Tinney v. Crosby

Decision Date07 October 1941
Citation22 A.2d 145,112 Vt. 95
CourtVermont Supreme Court

May Term, 1941.

Negligence Explosives.---1. Uniform Expert Testimony Act, No. 47 of the Acts of the Acts of 1939.---2. Construction of Uniform Acts.---3. Purpose and Intent of Uniform Expert Testimony Act, No. 47 of the Acts of 1939.---4. No. 47 of the Acts of 1939 Not Expansion of Expert Testimony.---5. Facts for Jury Not Expert Opinion.---6. Omission of Improper Evidence on Consideration of Directed Verdict.---7. Consideration of Evidence on Motion for Directed Verdict.---8. Omission of Modifying Evidence on Motion for Directed Verdict.---9. Contradictions for Jury.---10. Tendency, Not Weight, of Evidence in Viewing Favorably.---11. Employer's Duty to Supply Safe Place.---12. Employer's Duty to Caution Employee.---13. Dynamite a Dangerous Agency.---14. Employer's Duty re Dynamite.---15. Degree of Care in Handling High Explosives.---16. Jury Question in High Explosives Case.---17. Inference from Previous Blasting.---18. Employee's Right to Assume Place Not Unsafe.---19. Employee's Assuming Ordinary Risk.---20. Assumption of Risk Distinguished from Contributory Negligence.---21. No Assumption of Risk on Part Knowledge.---22. No Imputing Knowledge of Danger of Which Ignorant.--- 23. Employee Not Bound to Inquire Into Employer's Judgment.---24. Parental Anxiety.---25. Assumption of Risk Overcome by Employer's Acts.---26. Employee Obeying Employer.

1. No 47 of the Acts of 1939 is practically identical with Section 9 of the Uniform Expert Testimony Act, differing in employing the word "opinions" instead of the word "inferences."

2. Comment in a handbook of the Conference of Commissioners on Uniform State Laws and the wording of a Uniform Act may be referred to as an aid to the construction of the act.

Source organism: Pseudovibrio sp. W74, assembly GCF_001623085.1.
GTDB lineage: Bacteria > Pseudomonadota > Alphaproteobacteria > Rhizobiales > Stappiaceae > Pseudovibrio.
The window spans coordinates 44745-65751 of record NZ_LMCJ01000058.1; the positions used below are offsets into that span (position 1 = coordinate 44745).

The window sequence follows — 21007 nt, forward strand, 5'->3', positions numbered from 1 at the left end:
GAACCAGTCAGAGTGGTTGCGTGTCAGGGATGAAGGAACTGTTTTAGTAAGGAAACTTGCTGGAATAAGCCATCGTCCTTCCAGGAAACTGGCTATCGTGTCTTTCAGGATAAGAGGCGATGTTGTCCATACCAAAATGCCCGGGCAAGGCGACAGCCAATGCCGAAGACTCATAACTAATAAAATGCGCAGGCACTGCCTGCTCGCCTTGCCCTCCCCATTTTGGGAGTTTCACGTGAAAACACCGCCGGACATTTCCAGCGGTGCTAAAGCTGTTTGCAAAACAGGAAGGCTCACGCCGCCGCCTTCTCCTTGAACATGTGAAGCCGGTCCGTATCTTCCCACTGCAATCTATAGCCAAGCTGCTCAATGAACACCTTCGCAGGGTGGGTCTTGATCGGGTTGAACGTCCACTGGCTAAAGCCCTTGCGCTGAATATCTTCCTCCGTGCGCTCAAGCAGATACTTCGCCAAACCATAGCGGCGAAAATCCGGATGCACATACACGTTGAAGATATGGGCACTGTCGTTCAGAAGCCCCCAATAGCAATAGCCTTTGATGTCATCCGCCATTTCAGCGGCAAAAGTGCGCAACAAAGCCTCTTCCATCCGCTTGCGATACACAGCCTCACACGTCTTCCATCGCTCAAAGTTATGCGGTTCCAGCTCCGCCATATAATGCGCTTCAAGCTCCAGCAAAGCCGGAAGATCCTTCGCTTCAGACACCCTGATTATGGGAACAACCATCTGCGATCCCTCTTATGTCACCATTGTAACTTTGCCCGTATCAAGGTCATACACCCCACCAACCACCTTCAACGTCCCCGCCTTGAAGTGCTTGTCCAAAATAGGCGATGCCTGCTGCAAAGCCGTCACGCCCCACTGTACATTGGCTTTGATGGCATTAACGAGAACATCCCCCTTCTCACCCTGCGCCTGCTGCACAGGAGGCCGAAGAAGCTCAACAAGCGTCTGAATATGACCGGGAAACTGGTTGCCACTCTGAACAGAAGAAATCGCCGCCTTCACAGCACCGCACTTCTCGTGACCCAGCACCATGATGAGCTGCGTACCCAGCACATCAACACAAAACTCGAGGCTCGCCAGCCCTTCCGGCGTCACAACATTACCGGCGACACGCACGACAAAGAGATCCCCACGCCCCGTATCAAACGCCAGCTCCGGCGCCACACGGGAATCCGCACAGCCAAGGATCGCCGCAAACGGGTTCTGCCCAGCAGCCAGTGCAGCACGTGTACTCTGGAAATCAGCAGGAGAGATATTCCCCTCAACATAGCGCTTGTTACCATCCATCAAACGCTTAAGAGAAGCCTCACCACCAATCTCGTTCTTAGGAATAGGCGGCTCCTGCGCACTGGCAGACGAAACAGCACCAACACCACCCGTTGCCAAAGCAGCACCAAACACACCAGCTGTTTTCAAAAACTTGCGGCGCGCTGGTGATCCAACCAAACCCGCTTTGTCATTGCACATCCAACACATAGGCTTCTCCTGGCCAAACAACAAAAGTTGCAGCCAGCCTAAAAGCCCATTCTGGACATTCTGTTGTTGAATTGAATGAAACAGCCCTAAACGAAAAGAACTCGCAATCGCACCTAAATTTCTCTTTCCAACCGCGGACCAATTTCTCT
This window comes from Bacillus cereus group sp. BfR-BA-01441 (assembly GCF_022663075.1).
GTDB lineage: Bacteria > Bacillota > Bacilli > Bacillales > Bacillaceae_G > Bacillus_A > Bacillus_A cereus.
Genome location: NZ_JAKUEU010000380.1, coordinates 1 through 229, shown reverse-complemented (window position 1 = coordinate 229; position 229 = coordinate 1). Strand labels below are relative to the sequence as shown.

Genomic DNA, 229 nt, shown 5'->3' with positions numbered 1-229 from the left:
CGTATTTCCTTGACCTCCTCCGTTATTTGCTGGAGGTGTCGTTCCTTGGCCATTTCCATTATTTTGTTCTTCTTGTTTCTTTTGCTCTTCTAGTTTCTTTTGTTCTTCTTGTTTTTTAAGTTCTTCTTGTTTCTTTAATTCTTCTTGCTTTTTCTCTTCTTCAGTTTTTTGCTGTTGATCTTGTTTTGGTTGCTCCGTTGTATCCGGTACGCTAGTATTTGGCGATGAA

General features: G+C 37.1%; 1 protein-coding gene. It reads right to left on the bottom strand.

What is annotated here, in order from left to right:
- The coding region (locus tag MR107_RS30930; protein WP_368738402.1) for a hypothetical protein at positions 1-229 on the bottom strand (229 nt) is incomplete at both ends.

3. The purpose and intent of No. 47 of the acts of 1939 allowing the use of an opinion of an expert witness is to exempt the inquirer from the requirement of using the hypothetical question in the examination but to accord him the option of using it, both in the discretion of the Court, and to permit the opposing party to call for a hypothetical specification of data used as the basis of the opinion.

4. No 47 of the Acts of 1939 does not enlarge the scope of expert testimony or the class of subjects upon which opinion evidence is receivable.

5. When the facts and circumstances concerning an alleged negligent act of a defendant, such as the alleged use of an improper amount of explosive, improperly placed, and failing to supply the plaintiff with a safe place to work, as in the case at bar, are susceptible of being made clear to the jury and the inference to be drawn from the evidence is one which the members of the jury in the exercise of their sound judgment under the instructions of the Court are capable of drawing for themselves and does not require a particular knowledge and skill, the question of negligence under the circumstances is for them to determine and is not the subject of opinion evidence and an opinion given under these circumstances should be struck out.

6. In passing upon a motion for directed verdict, the Supreme Court will omit consideration of opinion evidence erroneously received under objection and exception.

7. In passing upon a motion for a directed verdict, the evidence must be taken in the light most favorable to the plaintiff and the ruling of the trial court sustained when the evidence so viewed fairly and reasonably tends to support the verdict.

8. In viewing evidence in the light most favorable to the plaintiff upon a motion for directed verdict, the effect of modifying evidence is to be excluded.

9. Contradictions and contradictory inferences are for a jury to resolve.

10. The tendency of evidence and not its weight is to be considered in viewing evidence in the light most favorable to one party.

11. An employer is bound to furnish an employee with a reasonably safe place in which to work.

12. It is the duty of an employer to instruct and caution his employee concerning a danger of which the latter is excusably ignorant.

13. Dynamite is, as a matter of law, a dangerous agency.

14. In handling a dangerous agency such as a high explosive, it is encumbent upon an employer to take every proper precaution to prevent injury to his employee.

15. The high degree of care commensurate with dangerous character of a high explosive is gauged by the care and prudence that careful and prudent men would exercise in like circumstances.

16. In a case for negligent use of high explosives where the evidence tends to show that the place where the exciting battery was placed and the plaintiff told to operate it was not reasonably safe, that the plaintiff was excusably ignorant of the size of the blast and was given no warning and that the method of blasting was more dangerous than other methods the question of negligence was for the jury.